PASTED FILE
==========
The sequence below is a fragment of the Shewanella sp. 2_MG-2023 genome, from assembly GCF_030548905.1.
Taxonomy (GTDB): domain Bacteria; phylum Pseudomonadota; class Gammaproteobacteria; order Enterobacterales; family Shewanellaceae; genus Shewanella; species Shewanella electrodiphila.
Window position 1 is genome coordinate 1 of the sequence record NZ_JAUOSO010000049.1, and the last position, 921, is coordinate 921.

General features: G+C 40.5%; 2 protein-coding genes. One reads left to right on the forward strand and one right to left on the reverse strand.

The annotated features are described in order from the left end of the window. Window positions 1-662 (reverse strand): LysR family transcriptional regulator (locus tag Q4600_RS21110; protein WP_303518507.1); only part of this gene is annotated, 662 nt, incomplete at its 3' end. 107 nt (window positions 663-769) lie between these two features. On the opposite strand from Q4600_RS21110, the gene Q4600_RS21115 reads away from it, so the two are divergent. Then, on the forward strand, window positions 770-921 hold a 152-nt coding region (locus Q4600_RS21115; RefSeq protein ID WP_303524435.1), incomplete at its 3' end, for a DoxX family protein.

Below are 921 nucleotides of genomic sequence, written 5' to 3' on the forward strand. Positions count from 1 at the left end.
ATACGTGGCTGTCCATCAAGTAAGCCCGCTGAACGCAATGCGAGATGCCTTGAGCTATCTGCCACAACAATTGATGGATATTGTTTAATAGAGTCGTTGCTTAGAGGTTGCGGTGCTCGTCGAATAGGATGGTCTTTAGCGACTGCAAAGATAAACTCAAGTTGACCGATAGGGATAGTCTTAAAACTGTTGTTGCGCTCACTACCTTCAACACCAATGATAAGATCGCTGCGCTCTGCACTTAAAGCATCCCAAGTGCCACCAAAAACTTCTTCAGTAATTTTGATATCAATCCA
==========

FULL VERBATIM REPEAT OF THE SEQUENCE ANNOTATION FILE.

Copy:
The sequence below is a fragment of the Shewanella sp. 2_MG-2023 genome, from assembly GCF_030548905.1.
Taxonomy (GTDB): domain Bacteria; phylum Pseudomonadota; class Gammaproteobacteria; order Enterobacterales; family Shewanellaceae; genus Shewanella; species Shewanella electrodiphila.
Window position 1 is genome coordinate 1 of the sequence record NZ_JAUOSO010000049.1, and the last position, 921, is coordinate 921.

General features: G+C 40.5%; 2 protein-coding genes. One reads left to right on the forward strand and one right to left on the reverse strand.

The annotated features are described in order from the left end of the window. Window positions 1-662 (reverse strand): LysR family transcriptional regulator (locus tag Q4600_RS21110; protein WP_303518507.1); only part of this gene is annotated, 662 nt, incomplete at its 3' end. 107 nt (window positions 663-769) lie between these two features. On the opposite strand from Q4600_RS21110, the gene Q4600_RS21115 reads away from it, so the two are divergent. Then, on the forward strand, window positions 770-921 hold a 152-nt coding region (locus Q4600_RS21115; RefSeq protein ID WP_303524435.1), incomplete at its 3' end, for a DoxX family protein.

Below are 921 nucleotides of genomic sequence, written 5' to 3' on the forward strand. Positions count from 1 at the left end.
ATACGTGGCTGTCCATCAAGTAAGCCCGCTGAACGCAATGCGAGATGCCTTGAGCTATCTGCCACAACAATTGATGGATATTGTTTAATAGAGTCGTTGCTTAGAGGTTGCGGTGCTCGTCGAATAGGATGGTCTTTAGCGACTGCAAAGATAAACTCAAGTTGACCGATAGGGATAGTCTTAAAACTGTTGTTGCGCTCACTACCTTCAACACCAATGATAAGATCGCTGCGCTCTGCACTTAAAGCATCCCAAGTGCCACCAAAAACTTCTTCAGTAATTTTGATATCAATCCA